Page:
(Hooey Stick or Gee-Haw)
This stick seems to be magic. When another stick is rubbed
across its notches, the little propeller at the end is caused to turn. When it is
rubbed differently, the rotor turns in the opposite direction. These "gee"
and "haw" movements have created a legend that the whimmydiddle is a lie
detector, but actually the operator controls the "true" and "false"
1 (A) body, hardwood branch, 7" to 9" long
1 (B) rubbing stick, hardwood branch 4" long
1 (C) rotor, hardwood twig, three sixteenth diameter by one and one half inch long
1 (D) nail, box nail, 1" long small diameter
Use any small hardwood branch which does not have a pithy center. Green (live) wood is the easiest to carve and will harden as it dries. Cut the sticks as shown. Carve down the end of the body and the end of the rubbing stick. Carve six to ten notches, about one eighth inch deep and evenly spaced, into the top edge of the body. Carve out the rotor to concentrate weight at its ends. Drill a hole in the center of the rotor for the nail. Drive the nail into the end of the body, leaving the rotor free to rotate. Test the Whimmydiddle by rubbing the notches briskly, using the rubbing stick. If the rotor will not turn or reverse properly, keep carving down the diameter of the body and/or deepen the notches. When the Whimmydiddle reaches the "happy spot," then stop carving.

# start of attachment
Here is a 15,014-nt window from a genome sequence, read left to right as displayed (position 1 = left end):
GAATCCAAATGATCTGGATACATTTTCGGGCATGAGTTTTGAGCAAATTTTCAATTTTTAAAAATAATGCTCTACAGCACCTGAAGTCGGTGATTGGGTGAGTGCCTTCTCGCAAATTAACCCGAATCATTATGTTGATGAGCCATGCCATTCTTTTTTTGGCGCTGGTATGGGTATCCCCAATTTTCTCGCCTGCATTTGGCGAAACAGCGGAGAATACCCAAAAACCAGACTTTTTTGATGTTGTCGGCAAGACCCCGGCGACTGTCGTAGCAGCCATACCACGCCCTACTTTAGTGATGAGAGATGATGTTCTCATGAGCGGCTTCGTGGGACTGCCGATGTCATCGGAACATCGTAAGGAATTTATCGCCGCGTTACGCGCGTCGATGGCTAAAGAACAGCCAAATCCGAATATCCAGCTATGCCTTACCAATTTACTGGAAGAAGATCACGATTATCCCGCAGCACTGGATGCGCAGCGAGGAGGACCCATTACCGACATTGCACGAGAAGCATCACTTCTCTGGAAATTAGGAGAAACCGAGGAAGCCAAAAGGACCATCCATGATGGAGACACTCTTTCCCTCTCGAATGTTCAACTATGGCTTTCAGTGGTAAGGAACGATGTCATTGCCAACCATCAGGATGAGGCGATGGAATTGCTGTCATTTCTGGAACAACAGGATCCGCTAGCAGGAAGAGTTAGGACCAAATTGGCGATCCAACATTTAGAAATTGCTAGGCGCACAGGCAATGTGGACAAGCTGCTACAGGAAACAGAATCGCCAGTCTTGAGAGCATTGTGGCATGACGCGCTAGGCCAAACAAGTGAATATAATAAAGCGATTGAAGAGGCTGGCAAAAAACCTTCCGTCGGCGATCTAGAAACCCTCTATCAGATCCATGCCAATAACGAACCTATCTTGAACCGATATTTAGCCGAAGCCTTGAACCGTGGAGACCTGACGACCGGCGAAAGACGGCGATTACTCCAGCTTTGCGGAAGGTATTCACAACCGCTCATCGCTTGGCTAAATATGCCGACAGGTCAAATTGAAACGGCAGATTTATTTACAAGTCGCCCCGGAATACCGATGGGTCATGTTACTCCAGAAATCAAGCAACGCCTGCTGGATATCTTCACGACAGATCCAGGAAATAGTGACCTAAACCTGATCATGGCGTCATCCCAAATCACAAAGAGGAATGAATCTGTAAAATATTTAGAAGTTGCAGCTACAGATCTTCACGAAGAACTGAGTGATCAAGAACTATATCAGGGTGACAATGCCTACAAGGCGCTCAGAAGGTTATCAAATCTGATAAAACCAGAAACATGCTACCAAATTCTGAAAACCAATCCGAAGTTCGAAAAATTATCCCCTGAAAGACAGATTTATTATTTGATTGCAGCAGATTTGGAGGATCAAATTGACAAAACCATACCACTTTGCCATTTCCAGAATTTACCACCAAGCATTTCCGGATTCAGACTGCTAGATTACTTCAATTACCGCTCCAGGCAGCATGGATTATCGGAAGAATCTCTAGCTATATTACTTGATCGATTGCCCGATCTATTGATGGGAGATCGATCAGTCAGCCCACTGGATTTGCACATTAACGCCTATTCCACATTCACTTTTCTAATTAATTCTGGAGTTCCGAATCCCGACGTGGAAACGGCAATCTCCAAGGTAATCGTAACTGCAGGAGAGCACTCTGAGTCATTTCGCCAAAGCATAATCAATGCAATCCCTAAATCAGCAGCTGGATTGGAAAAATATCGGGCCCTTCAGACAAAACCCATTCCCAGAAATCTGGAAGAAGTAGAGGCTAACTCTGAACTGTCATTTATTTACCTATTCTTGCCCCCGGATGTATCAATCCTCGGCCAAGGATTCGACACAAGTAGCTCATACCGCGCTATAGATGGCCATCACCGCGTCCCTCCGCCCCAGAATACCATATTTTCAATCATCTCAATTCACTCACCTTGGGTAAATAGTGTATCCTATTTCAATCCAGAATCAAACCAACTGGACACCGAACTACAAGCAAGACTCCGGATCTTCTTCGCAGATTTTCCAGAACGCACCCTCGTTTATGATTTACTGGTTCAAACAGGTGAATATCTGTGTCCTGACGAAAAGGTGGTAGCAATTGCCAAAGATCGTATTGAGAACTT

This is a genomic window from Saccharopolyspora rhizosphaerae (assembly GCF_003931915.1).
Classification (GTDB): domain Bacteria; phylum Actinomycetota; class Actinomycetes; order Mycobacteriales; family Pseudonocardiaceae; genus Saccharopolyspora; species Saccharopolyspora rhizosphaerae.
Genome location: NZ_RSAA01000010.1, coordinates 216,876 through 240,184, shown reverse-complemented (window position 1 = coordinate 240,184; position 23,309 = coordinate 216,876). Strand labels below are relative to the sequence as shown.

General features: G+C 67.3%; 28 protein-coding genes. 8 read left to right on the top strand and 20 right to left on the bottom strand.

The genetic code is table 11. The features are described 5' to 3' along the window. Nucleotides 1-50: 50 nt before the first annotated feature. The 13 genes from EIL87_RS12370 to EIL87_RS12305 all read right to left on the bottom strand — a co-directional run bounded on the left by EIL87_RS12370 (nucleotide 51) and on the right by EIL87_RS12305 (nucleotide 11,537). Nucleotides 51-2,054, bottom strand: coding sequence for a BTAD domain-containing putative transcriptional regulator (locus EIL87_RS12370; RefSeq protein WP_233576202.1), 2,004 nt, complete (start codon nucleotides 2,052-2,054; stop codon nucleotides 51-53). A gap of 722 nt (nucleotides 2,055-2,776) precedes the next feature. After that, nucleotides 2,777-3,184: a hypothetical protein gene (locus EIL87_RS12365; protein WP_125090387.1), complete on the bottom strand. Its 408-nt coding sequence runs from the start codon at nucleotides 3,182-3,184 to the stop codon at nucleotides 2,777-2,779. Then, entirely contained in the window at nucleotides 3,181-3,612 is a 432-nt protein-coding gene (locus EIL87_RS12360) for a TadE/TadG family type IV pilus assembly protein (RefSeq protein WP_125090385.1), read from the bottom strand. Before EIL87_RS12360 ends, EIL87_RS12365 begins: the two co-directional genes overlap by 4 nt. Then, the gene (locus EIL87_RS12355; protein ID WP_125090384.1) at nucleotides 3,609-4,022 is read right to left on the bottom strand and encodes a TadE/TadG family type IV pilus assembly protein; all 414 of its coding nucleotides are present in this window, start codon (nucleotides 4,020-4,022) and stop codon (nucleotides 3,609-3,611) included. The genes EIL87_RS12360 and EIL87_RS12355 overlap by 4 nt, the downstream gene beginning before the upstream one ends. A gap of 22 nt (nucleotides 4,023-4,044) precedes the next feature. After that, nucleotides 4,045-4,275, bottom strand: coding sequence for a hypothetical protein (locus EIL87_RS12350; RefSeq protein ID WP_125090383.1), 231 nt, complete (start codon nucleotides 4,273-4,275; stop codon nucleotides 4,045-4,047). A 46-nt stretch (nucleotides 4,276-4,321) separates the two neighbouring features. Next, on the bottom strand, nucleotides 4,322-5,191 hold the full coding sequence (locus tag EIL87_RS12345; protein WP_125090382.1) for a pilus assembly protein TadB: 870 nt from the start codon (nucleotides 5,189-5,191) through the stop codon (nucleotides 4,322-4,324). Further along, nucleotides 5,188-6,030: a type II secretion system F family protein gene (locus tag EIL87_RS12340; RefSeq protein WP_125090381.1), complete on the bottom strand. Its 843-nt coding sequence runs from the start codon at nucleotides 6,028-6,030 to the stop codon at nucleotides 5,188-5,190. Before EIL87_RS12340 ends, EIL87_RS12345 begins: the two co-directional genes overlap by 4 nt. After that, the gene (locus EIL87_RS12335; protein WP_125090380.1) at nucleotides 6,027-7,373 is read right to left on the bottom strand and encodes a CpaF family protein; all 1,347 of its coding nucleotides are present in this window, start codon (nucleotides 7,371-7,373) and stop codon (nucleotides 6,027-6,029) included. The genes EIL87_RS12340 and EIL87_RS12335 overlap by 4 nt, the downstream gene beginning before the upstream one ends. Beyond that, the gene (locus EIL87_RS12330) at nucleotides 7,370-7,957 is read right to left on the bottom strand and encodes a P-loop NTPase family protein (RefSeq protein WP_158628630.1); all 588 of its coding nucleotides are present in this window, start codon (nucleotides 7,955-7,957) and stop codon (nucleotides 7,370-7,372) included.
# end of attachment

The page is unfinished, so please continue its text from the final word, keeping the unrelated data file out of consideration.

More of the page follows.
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Go to these pages to learn more about pioneer life on the trail:
|Cooking||First - Aid on theTrail|
|Fire Building||Pioneer Pastimes|
|Crossing the Rivers||Dangers on the Trail|
|Who were the Pioneers?|
|Why did they travel to the frontier?|
|Where did the pioneers travel to?|
|What are some of the trails they used?|
|What did they take with them?|
|How did they travel?|
|What were their wagons like?|
|What was a Wagon Train?|
|Who led the Wagon Train?|
|What were their lives like on the trail?|
|What did they do after reaching their new homes?|
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